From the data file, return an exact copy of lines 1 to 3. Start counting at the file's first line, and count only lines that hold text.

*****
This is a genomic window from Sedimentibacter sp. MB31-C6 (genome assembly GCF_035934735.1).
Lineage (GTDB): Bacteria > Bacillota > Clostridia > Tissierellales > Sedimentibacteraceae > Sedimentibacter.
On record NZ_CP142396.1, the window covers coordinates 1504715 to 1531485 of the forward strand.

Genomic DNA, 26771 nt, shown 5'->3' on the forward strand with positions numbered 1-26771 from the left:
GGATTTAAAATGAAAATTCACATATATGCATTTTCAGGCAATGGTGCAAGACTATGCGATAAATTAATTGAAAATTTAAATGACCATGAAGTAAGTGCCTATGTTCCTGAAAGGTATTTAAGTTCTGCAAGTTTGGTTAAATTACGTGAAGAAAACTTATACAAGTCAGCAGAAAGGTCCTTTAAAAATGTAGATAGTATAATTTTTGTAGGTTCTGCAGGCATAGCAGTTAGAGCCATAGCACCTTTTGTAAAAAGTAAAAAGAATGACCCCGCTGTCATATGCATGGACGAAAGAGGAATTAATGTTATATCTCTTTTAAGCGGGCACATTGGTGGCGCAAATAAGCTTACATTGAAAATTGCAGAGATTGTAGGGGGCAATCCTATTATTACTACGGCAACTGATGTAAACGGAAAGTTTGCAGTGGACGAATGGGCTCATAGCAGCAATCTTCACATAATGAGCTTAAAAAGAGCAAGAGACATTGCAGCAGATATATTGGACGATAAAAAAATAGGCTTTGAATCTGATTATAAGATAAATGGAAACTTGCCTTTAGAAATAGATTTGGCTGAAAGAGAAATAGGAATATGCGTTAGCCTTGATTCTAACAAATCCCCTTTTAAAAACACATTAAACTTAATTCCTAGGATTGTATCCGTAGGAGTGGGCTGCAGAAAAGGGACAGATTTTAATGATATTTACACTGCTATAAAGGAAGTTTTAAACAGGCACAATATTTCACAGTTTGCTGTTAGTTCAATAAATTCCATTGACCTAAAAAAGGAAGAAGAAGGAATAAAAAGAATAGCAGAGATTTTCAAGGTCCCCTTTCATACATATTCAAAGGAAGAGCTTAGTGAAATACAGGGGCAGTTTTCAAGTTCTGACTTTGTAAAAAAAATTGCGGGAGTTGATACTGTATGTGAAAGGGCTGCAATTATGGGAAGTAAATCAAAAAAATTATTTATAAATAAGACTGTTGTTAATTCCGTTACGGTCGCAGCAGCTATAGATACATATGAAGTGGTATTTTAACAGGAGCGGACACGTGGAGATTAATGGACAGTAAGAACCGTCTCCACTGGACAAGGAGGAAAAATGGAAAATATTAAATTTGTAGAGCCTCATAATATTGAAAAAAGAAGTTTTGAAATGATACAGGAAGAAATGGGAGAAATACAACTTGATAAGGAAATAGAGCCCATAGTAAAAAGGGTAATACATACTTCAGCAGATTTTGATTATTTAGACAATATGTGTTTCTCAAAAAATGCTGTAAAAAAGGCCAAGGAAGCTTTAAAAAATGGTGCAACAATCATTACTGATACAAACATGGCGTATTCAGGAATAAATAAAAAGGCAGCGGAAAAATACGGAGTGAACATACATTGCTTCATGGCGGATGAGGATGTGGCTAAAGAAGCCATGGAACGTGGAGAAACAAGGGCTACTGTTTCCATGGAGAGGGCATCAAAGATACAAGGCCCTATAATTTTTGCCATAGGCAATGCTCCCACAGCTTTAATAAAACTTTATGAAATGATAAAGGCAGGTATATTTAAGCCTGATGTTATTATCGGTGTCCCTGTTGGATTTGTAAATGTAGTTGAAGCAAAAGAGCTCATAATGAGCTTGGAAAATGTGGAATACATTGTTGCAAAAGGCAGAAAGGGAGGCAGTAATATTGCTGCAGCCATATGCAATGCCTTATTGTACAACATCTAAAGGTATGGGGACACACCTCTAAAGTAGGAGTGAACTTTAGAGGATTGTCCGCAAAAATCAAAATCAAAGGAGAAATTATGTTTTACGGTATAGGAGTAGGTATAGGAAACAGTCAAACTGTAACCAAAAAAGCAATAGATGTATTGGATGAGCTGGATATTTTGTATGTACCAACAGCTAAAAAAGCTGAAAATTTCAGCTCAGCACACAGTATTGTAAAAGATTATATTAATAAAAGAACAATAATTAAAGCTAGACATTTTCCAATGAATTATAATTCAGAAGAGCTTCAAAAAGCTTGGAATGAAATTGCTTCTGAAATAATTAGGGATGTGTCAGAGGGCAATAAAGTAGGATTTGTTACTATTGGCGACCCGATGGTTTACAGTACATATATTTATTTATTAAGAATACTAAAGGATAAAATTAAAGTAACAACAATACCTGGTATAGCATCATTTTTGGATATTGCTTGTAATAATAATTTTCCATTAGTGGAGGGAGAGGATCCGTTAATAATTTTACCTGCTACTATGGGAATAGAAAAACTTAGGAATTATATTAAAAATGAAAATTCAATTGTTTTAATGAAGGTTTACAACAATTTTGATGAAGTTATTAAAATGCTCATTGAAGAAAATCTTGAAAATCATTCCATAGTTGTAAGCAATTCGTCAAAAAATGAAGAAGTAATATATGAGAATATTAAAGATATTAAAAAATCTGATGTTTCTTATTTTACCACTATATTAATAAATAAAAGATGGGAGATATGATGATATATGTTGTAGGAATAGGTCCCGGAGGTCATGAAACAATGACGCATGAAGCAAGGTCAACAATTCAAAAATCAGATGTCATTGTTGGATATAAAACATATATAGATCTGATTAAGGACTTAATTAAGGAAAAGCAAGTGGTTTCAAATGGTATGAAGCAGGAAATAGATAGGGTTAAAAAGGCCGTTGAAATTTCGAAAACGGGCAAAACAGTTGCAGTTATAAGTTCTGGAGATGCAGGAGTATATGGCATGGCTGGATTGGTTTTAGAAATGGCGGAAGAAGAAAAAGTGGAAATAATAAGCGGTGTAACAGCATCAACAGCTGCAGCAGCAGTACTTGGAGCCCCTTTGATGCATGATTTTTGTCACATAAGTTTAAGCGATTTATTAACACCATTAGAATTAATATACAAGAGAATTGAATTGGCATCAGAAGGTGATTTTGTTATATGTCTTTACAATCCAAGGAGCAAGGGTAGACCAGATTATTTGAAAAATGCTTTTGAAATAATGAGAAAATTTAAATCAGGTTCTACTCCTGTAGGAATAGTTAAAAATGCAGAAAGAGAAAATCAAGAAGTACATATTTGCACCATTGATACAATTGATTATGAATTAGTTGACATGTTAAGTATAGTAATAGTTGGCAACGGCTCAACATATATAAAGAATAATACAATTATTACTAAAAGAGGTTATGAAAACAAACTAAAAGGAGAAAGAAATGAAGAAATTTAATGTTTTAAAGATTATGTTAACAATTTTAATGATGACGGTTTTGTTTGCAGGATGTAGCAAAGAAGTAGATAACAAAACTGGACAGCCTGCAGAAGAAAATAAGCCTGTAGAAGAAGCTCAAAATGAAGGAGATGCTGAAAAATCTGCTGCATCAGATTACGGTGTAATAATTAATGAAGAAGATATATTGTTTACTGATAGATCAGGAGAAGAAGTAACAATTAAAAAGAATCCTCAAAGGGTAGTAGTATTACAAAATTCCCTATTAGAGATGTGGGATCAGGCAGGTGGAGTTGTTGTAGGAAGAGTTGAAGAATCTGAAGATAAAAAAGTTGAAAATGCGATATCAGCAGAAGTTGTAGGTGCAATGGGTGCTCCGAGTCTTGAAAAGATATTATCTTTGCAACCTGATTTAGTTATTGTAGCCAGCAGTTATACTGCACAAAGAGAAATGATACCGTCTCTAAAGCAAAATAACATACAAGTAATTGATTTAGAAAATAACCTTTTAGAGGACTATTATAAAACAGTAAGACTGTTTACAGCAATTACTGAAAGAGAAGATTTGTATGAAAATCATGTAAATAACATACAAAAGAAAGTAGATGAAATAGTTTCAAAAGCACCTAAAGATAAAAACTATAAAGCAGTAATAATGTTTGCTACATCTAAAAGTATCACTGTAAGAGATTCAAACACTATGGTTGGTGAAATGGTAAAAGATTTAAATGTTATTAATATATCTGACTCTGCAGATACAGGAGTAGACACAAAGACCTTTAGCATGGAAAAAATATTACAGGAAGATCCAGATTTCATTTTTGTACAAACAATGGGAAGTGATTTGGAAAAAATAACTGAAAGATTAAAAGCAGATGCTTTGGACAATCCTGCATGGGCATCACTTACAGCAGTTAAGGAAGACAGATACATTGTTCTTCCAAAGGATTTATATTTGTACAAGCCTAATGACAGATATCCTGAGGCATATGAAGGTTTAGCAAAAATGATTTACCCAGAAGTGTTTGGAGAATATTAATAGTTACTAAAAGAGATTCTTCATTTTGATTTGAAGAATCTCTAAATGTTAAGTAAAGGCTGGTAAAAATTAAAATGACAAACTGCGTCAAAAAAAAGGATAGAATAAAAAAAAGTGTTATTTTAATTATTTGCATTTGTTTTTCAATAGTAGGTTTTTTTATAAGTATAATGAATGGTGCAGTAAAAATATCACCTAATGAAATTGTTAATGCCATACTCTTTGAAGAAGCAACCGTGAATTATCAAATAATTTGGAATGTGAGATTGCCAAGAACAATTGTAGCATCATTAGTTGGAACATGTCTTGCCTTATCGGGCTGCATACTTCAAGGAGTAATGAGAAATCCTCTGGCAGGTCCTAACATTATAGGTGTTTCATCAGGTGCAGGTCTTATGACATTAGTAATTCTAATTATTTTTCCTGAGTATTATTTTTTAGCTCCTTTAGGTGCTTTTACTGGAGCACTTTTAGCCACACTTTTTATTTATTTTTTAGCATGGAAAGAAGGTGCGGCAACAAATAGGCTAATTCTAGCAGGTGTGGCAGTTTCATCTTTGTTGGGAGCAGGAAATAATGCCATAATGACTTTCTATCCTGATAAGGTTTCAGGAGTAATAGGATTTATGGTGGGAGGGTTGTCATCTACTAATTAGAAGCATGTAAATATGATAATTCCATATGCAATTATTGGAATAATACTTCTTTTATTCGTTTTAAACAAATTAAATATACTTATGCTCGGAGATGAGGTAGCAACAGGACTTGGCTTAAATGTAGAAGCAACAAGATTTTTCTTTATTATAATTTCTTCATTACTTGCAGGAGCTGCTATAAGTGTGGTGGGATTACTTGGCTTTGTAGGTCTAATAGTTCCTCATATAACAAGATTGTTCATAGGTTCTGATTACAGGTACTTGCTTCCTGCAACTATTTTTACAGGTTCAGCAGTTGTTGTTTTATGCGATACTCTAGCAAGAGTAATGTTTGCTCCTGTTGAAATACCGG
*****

This is a genomic window from Sedimentibacter sp. MB31-C6 (genome assembly GCF_035934735.1).
Lineage (GTDB): Bacteria > Bacillota > Clostridia > Tissierellales > Sedimentibacteraceae > Sedimentibacter.
On record NZ_CP142396.1, the window covers coordinates 1504715 to 1531485 of the forward strand.